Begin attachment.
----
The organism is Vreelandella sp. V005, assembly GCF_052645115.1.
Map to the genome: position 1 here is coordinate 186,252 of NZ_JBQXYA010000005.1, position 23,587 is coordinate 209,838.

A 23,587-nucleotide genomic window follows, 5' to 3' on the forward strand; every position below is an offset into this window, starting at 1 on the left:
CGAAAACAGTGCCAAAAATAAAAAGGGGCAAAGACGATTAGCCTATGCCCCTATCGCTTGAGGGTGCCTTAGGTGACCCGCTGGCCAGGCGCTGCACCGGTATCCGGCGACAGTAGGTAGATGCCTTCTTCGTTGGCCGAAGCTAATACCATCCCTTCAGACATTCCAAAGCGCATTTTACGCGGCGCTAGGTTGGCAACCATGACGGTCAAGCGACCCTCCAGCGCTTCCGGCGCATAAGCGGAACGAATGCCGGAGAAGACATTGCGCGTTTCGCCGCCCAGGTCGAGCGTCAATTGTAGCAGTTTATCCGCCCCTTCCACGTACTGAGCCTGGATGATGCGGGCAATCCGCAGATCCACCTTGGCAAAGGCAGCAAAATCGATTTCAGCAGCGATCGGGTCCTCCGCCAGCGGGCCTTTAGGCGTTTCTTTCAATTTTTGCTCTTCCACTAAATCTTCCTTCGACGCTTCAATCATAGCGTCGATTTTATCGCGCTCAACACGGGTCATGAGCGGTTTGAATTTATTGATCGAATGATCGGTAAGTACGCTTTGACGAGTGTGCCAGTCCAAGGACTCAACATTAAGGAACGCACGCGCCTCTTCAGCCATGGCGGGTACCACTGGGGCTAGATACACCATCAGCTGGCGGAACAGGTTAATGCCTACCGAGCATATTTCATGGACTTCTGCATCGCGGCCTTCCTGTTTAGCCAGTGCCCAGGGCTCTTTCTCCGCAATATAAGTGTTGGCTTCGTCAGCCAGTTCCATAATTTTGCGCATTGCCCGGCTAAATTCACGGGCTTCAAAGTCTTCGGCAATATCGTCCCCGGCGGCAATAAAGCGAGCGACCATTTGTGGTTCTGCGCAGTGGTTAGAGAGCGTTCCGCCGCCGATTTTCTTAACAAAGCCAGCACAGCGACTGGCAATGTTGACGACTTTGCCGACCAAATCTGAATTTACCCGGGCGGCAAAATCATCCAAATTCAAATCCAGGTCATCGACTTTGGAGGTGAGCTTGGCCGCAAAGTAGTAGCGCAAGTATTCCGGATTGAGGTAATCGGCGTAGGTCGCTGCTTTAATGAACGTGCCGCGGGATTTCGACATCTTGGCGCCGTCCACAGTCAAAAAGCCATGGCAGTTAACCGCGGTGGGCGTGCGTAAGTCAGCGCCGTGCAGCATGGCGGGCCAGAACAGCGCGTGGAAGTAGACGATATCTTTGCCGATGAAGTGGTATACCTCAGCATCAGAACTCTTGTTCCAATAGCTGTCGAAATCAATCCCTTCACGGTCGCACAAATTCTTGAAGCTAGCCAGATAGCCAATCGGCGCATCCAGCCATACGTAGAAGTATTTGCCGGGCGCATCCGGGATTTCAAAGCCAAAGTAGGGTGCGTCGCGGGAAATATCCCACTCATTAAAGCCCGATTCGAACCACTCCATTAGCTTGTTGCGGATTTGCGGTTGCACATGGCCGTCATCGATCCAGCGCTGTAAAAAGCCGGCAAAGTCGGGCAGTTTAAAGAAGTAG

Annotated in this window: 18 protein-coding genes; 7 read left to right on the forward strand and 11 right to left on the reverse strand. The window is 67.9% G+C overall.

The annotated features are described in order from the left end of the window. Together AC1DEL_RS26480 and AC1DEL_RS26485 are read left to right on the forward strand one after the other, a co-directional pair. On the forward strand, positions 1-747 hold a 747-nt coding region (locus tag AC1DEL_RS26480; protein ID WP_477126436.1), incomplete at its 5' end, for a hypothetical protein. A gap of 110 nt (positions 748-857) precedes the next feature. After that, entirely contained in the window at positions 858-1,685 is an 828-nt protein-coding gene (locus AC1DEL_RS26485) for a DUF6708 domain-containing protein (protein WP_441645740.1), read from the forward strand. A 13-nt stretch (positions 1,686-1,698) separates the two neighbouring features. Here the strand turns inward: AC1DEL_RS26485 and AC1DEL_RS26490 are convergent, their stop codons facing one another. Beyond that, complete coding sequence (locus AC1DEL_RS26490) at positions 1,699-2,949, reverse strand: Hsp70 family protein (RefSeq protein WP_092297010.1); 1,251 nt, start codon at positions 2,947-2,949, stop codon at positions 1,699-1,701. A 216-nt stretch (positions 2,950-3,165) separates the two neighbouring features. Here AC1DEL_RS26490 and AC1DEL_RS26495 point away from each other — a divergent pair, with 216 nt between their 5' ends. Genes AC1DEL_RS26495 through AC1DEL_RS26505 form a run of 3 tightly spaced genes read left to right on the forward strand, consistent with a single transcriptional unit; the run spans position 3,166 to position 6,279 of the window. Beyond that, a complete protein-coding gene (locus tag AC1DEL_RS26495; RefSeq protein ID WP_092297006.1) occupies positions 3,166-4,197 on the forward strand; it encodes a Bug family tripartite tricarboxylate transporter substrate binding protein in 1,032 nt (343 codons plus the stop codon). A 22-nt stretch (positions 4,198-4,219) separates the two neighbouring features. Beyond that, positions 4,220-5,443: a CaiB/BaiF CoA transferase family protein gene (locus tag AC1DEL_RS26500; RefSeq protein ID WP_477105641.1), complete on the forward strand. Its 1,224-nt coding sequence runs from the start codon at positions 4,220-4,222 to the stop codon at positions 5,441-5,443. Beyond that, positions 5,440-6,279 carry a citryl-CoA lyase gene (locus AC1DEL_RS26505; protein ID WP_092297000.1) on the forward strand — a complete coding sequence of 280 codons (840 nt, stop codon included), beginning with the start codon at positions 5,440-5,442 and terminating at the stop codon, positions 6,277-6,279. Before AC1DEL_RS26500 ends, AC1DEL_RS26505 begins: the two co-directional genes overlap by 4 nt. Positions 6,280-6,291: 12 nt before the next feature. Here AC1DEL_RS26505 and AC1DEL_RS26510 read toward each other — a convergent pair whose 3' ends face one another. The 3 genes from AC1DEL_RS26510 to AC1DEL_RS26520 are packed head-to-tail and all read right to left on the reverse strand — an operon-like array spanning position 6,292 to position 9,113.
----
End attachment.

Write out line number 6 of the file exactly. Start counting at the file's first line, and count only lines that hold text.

The annotated features are described in order from the left end of the window. Together AC1DEL_RS26480 and AC1DEL_RS26485 are read left to right on the forward strand one after the other, a co-directional pair. On the forward strand, positions 1-747 hold a 747-nt coding region (locus tag AC1DEL_RS26480; protein ID WP_477126436.1), incomplete at its 5' end, for a hypothetical protein. A gap of 110 nt (positions 748-857) precedes the next feature. After that, entirely contained in the window at positions 858-1,685 is an 828-nt protein-coding gene (locus AC1DEL_RS26485) for a DUF6708 domain-containing protein (protein WP_441645740.1), read from the forward strand. A 13-nt stretch (positions 1,686-1,698) separates the two neighbouring features. Here the strand turns inward: AC1DEL_RS26485 and AC1DEL_RS26490 are convergent, their stop codons facing one another. Beyond that, complete coding sequence (locus AC1DEL_RS26490) at positions 1,699-2,949, reverse strand: Hsp70 family protein (RefSeq protein WP_092297010.1); 1,251 nt, start codon at positions 2,947-2,949, stop codon at positions 1,699-1,701. A 216-nt stretch (positions 2,950-3,165) separates the two neighbouring features. Here AC1DEL_RS26490 and AC1DEL_RS26495 point away from each other — a divergent pair, with 216 nt between their 5' ends. Genes AC1DEL_RS26495 through AC1DEL_RS26505 form a run of 3 tightly spaced genes read left to right on the forward strand, consistent with a single transcriptional unit; the run spans position 3,166 to position 6,279 of the window. Beyond that, a complete protein-coding gene (locus tag AC1DEL_RS26495; RefSeq protein ID WP_092297006.1) occupies positions 3,166-4,197 on the forward strand; it encodes a Bug family tripartite tricarboxylate transporter substrate binding protein in 1,032 nt (343 codons plus the stop codon). A 22-nt stretch (positions 4,198-4,219) separates the two neighbouring features. Beyond that, positions 4,220-5,443: a CaiB/BaiF CoA transferase family protein gene (locus tag AC1DEL_RS26500; RefSeq protein ID WP_477105641.1), complete on the forward strand. Its 1,224-nt coding sequence runs from the start codon at positions 4,220-4,222 to the stop codon at positions 5,441-5,443. Beyond that, positions 5,440-6,279 carry a citryl-CoA lyase gene (locus AC1DEL_RS26505; protein ID WP_092297000.1) on the forward strand — a complete coding sequence of 280 codons (840 nt, stop codon included), beginning with the start codon at positions 5,440-5,442 and terminating at the stop codon, positions 6,277-6,279. Before AC1DEL_RS26500 ends, AC1DEL_RS26505 begins: the two co-directional genes overlap by 4 nt. Positions 6,280-6,291: 12 nt before the next feature. Here AC1DEL_RS26505 and AC1DEL_RS26510 read toward each other — a convergent pair whose 3' ends face one another. The 3 genes from AC1DEL_RS26510 to AC1DEL_RS26520 are packed head-to-tail and all read right to left on the reverse strand — an operon-like array spanning position 6,292 to position 9,113.